How to Use a Vac Filler Fountain Pen

If you've ever written with or read about a problem with vacuum-filling fountain pens (such as the Pilot Custom 823 or TWSBI Vac700R) drying up after writing for a few minutes, you will definitely want to check out this video. The solution to your problem could be so simple you'll slap your forehead. 

Long story short, you just need to unscrew the back filler knob when you write in order to ensure proper ink flow.

Why do I need to unscrew the back filler knob when writing?

There's an o-ring on the end of the filler rod that seals up the ink chamber. So unless you unscrew the back of the pen, you are essentially cutting off ink supply to your nib. You can still write for a bit (nearly 10 minutes in this video) before it dries up, but it'll happen, eventually.

Unscrewing that filler knob opens up the ink chamber and allows ink to go through the pen.

So why do pen companies design them this way?

Any pen that holds this much ink (2ml or more in most vacuum fillers) can be prone to leaking due to pressure changes caused by elevation and temperature variations. They seal them up so that leaking isn't as likely to happen. It just means you have to unscrew the back knob.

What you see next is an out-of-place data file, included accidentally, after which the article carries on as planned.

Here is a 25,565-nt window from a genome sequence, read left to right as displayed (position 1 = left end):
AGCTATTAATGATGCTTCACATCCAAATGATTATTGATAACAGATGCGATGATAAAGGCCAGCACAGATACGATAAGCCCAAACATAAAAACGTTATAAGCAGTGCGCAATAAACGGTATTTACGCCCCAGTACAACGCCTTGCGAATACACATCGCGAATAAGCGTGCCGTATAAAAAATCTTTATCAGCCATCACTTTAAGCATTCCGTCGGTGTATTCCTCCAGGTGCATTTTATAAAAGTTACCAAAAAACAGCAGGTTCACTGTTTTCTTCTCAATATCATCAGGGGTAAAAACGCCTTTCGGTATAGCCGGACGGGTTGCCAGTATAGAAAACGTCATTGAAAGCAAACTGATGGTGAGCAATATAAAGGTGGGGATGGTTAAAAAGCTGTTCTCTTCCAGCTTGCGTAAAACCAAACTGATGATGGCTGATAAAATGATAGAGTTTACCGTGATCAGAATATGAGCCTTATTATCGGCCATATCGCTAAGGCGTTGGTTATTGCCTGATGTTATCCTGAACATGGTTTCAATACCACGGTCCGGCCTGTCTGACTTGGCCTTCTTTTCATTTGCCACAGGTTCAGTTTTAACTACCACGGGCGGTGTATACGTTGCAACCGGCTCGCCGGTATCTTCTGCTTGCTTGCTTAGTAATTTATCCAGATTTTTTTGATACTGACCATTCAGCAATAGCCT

I'm not sure most fountain pen users are aware that vacuum filling pens require this, as I get a lot of questions from frustrated vac owners and read about it a lot on fountain pen forums. 

Here's the letter I wrote while waiting for the pen to dry up after a fresh fill. It was pretty much a stream of consciousness, but ended up being kind of funny. Excuse the many spelling errors, I wasn't going to accuracy, but more for speed!

Handwriting on lined paper
handwriting and scribbles on lined paper


Hopefully, this helps to clear up some of the confusion and mystique about vacuum-filling pens. I do love the design and think they're a very novel way to fill a pen, and with this simple trick, it's easy to enjoy your vac-filler as it was intended.